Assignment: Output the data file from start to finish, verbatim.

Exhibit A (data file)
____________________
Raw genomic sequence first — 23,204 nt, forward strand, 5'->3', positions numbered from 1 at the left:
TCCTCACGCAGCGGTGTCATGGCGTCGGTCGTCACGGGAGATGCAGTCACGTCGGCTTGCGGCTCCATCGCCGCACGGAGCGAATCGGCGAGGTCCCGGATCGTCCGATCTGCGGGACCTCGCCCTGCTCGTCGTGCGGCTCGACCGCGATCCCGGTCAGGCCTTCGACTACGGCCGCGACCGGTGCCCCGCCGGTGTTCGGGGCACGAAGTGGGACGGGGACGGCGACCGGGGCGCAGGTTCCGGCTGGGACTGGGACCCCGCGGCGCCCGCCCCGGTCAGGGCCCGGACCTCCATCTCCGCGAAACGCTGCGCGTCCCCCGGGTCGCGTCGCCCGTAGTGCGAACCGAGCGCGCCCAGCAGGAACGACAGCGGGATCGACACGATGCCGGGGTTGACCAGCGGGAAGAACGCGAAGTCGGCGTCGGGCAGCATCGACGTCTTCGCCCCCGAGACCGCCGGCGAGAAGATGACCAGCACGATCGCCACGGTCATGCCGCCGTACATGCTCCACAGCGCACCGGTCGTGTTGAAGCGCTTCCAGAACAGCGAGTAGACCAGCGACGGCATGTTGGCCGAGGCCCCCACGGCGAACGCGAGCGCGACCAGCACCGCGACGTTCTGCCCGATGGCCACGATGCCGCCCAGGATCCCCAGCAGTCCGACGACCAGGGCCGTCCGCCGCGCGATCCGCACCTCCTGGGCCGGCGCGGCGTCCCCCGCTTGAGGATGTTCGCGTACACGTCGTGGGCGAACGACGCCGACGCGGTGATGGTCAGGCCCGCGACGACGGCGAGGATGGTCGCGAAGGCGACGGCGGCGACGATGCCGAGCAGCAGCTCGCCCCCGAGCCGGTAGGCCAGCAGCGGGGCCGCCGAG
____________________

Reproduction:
Raw genomic sequence first — 23,204 nt, forward strand, 5'->3', positions numbered from 1 at the left:
TCCTCACGCAGCGGTGTCATGGCGTCGGTCGTCACGGGAGATGCAGTCACGTCGGCTTGCGGCTCCATCGCCGCACGGAGCGAATCGGCGAGGTCCCGGATCGTCCGATCTGCGGGACCTCGCCCTGCTCGTCGTGCGGCTCGACCGCGATCCCGGTCAGGCCTTCGACTACGGCCGCGACCGGTGCCCCGCCGGTGTTCGGGGCACGAAGTGGGACGGGGACGGCGACCGGGGCGCAGGTTCCGGCTGGGACTGGGACCCCGCGGCGCCCGCCCCGGTCAGGGCCCGGACCTCCATCTCCGCGAAACGCTGCGCGTCCCCCGGGTCGCGTCGCCCGTAGTGCGAACCGAGCGCGCCCAGCAGGAACGACAGCGGGATCGACACGATGCCGGGGTTGACCAGCGGGAAGAACGCGAAGTCGGCGTCGGGCAGCATCGACGTCTTCGCCCCCGAGACCGCCGGCGAGAAGATGACCAGCACGATCGCCACGGTCATGCCGCCGTACATGCTCCACAGCGCACCGGTCGTGTTGAAGCGCTTCCAGAACAGCGAGTAGACCAGCGACGGCATGTTGGCCGAGGCCCCCACGGCGAACGCGAGCGCGACCAGCACCGCGACGTTCTGCCCGATGGCCACGATGCCGCCCAGGATCCCCAGCAGTCCGACGACCAGGGCCGTCCGCCGCGCGATCCGCACCTCCTGGGCCGGCGCGGCGTCCCCCGCTTGAGGATGTTCGCGTACACGTCGTGGGCGAACGACGCCGACGCGGTGATGGTCAGGCCCGCGACGACGGCGAGGATGGTCGCGAAGGCGACGGCGGCGACGATGCCGAGCAGCAGCTCGCCCCCGAGCCGGTAGGCCAGCAGCGGGGCCGCCGAG